and have been developed with cleavage sites for cell-secreted matrix metalloproteinases or plasmin4
. This cell-regulatable breakdown of the matrix allows cell migration and proliferation in a manner determined by the cells.
Probing stem-cell–matrix interactions in three dimensions
A long-standing question in stem-cell biology and tissue engineering is that of how the numerous components of the stem-cell niche govern stem-cell fate in three dimensions. This question is difficult to address in vivo
or using any existing 2D in vitro
approaches. A 3D stem-cell niche is extremely complex (), and the number of its physical, chemical and mechanical effectors is too great to define in practice. Even if the specific nature of its components were known, testing them systematically would not be possible. Thus, developing new approaches aimed at high-throughput screening of combinations of 3D microenvironmental variables, in a manner analogous to 2D ECM protein microarrays or other cellular arrays described above, is a major goal58–60
The production of high-throughput microarrays of 3D matrices could be possible using robotic liquid-dispensing and printing approaches in combination with biomaterial-crosslinking chemistries. Combinatorial mixtures of liquid precursors of hydrogel networks can be deposited in minute volumes and at high density onto solid substrates61
. In one of the first examples of this emerging strategy62
, 3D PEG-hydrogel arrays were produced to screen for the individual and combinatorial effects of gel degradability, cell-adhesion-ligand type and cell-adhesion-ligand density on the viability of human mesenchymal stem cells. Increased PEG-network degradability and greater cell-adhesion-ligand density were both found to increase the viability of the stem cells in a dose-dependent manner.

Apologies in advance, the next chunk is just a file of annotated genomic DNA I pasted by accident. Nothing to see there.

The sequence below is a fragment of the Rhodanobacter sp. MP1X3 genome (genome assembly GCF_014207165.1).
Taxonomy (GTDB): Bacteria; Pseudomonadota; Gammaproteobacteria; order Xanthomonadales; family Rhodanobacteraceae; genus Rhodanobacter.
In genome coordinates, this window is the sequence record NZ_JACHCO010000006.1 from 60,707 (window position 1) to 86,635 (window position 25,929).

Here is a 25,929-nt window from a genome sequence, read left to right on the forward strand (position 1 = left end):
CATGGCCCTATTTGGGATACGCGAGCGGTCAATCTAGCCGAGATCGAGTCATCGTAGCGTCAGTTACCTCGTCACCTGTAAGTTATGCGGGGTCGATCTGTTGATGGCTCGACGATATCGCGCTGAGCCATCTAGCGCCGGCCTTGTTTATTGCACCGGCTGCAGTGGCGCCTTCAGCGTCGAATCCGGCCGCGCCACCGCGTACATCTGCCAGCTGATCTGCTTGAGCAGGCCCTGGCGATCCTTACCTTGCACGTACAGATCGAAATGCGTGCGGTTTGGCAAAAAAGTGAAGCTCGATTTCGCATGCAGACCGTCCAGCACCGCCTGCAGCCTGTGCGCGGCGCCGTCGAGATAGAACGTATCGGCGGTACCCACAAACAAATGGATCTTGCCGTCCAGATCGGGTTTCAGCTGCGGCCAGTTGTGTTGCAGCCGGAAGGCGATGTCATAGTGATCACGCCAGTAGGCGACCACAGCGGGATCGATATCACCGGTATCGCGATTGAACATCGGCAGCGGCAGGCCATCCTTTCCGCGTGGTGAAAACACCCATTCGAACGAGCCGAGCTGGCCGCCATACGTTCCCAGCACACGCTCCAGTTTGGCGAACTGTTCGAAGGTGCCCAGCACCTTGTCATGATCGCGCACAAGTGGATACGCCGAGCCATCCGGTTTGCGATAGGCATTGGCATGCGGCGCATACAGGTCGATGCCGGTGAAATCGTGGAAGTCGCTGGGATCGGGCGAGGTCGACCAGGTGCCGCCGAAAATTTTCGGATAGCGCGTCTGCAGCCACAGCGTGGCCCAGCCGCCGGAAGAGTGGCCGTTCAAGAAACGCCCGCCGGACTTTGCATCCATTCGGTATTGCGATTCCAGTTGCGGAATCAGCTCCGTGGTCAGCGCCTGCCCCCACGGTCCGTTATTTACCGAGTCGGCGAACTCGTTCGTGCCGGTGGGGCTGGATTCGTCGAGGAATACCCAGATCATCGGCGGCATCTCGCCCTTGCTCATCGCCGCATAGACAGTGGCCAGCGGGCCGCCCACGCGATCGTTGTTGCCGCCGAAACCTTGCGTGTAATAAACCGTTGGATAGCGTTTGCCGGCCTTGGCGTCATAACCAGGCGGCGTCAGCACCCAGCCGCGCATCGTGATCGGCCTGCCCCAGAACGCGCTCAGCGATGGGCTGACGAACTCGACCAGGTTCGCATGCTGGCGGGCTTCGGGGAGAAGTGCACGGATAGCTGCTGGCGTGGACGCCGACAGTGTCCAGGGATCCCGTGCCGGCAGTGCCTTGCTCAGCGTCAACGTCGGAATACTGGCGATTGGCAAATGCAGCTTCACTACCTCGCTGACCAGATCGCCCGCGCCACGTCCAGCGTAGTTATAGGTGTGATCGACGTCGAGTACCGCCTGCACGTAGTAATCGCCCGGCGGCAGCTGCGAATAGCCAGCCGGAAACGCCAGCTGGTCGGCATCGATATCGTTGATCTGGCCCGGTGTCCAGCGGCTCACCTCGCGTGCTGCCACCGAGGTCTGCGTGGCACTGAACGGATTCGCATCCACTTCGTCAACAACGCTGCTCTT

Measures of cell viability constitute a minimal first step. It is necessary to design more-sophisticated ways of measuring stem-cell proliferation, asymmetrical and symmetrical division, self-renewal and differentiation into selected lineages that can be assessed in three dimensions. One challenge in this endeavour will be to analyse cellular responses in three dimensions, for which one focal plane for microscopic read-out is not sufficient. Ultimately, it would be desirable to investigate the role of the 3D microenvironment in controlling stem-cell fate on a more comprehensive (‘systems’) level, integrating the complete set of relevant variables. Importantly, when promising candidate microenvironments are identified through such studies, selected materials need to be further evaluated using in vivo approaches, for example by transplantation of cell–matrix constructs into mice.
Probing cell–cell interactions in three dimensions
Important components of stem-cell niches are the cells that abut stem cells, which are sometimes referred to as support cells or niche cells. These can include vascular cells, neural cells, and stromal cells such as fibroblasts. They not only provide instructive secreted signalling cues but also send signals through transmembrane proteins or bound matrix proteins. Although this type of cellular crosstalk is conceptually appreciated as being highly significant to stem-cell behaviour (to quiescence, activation and proliferation), the study in three dimensions of which factors have a critical role and how they act together is a nascent field.
Nonetheless, progress is being made in technologies that would allow the investigation of such cell–cell signalling interactions in near-physiological 3D microenvironments (). One approach is based on the electropatterning of mammalian cells within hydrogels50